It was not uncommon for Christian observers surveying the world in the years before the First World War to give voice to what may now appear as a vainly deluded sense that they were living in days of portentous significance for the future of Christianity. Although the consciousness of standing at a turning point in Christian history was most marked among evangelical Protestants who anticipated a missionary breakthrough in the Orient, Catholics were not entirely immune from the trend. Catholic modernists, almost as much as their liberal Protestant counterparts, constructed progressive 'new theologies' that would supposedly be free of the constraints of superstition and archaic dogma and liberate the Christian spirit to confront the intellectual and social challenges of the modern age. Catholic 'Christian democrats' and leaders of workers' associations, heartened by the encouragement offered by Rerum Novarum (1891), sought to achieve a synthesis of historic faith with the new co-operative forms of social and economic organisation of the modern world.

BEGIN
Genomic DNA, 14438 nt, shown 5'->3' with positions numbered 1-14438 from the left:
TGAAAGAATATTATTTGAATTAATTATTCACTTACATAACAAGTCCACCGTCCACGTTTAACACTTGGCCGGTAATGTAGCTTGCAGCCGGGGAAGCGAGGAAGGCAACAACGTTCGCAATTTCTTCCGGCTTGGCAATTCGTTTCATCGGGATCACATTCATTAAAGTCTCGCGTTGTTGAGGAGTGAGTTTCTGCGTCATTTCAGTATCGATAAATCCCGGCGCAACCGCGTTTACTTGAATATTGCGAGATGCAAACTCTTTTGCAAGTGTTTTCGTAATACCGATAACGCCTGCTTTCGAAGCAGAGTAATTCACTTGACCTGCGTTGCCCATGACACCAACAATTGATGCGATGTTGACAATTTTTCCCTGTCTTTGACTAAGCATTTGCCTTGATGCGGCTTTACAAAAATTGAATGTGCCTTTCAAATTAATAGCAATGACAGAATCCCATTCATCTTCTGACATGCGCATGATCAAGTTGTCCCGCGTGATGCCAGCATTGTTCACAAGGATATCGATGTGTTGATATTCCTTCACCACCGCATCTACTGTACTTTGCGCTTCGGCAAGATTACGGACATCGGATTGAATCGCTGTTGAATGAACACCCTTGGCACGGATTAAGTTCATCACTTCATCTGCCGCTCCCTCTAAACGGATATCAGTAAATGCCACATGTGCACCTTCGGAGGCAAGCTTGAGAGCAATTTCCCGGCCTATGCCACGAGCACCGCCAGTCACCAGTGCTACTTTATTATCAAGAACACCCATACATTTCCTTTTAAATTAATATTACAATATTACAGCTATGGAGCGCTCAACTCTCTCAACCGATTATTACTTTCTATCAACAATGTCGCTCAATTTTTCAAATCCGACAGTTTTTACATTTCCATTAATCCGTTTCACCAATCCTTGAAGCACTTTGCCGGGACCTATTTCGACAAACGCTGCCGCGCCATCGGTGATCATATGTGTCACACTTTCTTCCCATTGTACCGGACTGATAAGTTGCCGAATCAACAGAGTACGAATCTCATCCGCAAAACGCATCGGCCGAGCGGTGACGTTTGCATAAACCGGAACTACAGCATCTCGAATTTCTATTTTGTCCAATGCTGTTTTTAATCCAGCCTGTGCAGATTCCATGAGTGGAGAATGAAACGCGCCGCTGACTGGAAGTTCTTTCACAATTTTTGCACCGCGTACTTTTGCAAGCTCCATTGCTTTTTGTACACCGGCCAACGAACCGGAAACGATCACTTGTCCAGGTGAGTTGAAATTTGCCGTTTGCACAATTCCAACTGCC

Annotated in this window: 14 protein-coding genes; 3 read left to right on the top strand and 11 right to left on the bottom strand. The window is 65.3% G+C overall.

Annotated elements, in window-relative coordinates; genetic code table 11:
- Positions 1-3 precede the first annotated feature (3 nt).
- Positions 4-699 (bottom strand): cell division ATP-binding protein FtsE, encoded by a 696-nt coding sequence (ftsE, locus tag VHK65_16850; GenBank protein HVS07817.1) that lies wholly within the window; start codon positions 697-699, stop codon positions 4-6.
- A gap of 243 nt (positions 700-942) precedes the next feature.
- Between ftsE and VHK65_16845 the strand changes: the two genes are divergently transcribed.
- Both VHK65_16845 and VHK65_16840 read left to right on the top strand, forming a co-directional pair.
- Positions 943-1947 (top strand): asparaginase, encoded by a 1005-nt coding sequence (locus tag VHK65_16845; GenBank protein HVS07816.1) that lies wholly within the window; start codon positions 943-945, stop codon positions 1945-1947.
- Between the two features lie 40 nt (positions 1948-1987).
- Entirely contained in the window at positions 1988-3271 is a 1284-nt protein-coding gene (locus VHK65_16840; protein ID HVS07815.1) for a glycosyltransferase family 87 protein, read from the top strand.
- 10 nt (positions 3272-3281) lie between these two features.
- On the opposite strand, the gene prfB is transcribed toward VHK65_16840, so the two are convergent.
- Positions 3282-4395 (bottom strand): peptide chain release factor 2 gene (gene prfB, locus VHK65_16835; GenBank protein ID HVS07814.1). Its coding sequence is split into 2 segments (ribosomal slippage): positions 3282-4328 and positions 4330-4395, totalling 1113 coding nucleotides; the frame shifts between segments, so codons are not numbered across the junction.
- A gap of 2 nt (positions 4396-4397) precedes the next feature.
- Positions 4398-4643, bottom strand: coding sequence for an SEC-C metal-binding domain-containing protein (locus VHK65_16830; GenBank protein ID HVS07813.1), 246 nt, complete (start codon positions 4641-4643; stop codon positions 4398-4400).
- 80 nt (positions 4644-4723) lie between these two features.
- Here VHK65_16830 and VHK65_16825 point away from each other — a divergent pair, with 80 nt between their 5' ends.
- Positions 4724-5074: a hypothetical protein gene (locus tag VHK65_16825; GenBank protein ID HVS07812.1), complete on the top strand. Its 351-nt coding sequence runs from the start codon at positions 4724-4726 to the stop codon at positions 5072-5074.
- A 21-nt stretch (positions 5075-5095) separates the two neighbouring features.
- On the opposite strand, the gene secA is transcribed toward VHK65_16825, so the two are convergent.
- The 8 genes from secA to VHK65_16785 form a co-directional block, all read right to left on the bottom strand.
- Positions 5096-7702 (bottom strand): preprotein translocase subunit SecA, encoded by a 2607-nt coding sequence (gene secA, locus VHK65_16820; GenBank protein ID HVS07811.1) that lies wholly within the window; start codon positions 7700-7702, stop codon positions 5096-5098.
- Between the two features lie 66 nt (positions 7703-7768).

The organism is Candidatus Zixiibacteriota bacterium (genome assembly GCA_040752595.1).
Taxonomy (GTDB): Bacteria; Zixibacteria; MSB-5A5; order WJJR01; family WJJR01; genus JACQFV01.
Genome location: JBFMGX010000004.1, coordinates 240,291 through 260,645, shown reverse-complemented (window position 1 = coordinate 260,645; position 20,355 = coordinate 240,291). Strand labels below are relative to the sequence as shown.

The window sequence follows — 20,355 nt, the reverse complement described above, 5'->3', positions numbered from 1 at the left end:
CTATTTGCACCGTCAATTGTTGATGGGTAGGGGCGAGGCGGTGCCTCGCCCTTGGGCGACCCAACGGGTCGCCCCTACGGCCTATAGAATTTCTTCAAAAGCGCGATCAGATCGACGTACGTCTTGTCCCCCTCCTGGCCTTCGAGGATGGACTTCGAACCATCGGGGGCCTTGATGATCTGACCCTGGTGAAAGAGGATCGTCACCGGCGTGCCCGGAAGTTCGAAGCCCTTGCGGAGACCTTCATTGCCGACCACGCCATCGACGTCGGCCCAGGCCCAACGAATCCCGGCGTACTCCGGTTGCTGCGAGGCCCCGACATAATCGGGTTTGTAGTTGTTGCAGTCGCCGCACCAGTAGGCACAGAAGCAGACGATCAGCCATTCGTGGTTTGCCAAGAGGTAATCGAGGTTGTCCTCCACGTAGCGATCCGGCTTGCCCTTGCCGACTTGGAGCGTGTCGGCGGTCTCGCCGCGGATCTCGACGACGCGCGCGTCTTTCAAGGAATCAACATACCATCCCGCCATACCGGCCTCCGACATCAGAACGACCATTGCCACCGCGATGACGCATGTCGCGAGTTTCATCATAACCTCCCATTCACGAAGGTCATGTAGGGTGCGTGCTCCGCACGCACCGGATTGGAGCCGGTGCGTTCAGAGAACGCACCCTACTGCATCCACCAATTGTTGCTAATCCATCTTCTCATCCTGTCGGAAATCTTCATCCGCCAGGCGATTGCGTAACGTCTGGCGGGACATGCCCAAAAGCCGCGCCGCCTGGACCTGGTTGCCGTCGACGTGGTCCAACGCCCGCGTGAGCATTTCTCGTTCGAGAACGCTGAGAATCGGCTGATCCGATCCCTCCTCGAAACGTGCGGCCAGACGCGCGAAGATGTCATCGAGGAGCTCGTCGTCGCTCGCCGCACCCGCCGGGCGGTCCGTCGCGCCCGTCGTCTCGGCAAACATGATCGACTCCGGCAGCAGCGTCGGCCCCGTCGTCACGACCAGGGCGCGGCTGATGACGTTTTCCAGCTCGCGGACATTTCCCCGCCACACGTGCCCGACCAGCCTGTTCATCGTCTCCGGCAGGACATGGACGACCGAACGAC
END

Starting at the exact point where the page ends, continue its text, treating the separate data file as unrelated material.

Pioneering international gatherings of Christian leaders such as the Latin American Plenary Council convened by Leo XIII in Rome in May-July 1899, the Pan-Anglican Congress in London in June 1908, or the World Missionary Conference in Edinburgh in June 1910, encouraged the heady mood of expectancy: 17,000 people attended one or more sessions of the Pan-Anglican Congress, numbers which Archbishop Randall Davidson claimed to be 'without parallel in European history'.1 Two years later, Davidson, delivering the opening address at the Edinburgh conference, appropriated the eschatological words of Christ in the gospel narratives of the Transfiguration to assert, that, provided the world church gave to foreign missions the support that they deserved, 'it may well be that "there be some standing here tonight who shall not taste of death till they see," - here on earth, in a way we know not now, - "the Kingdom
1 Stephenson, Anglicanism and the Lambeth conferences, p. 126.
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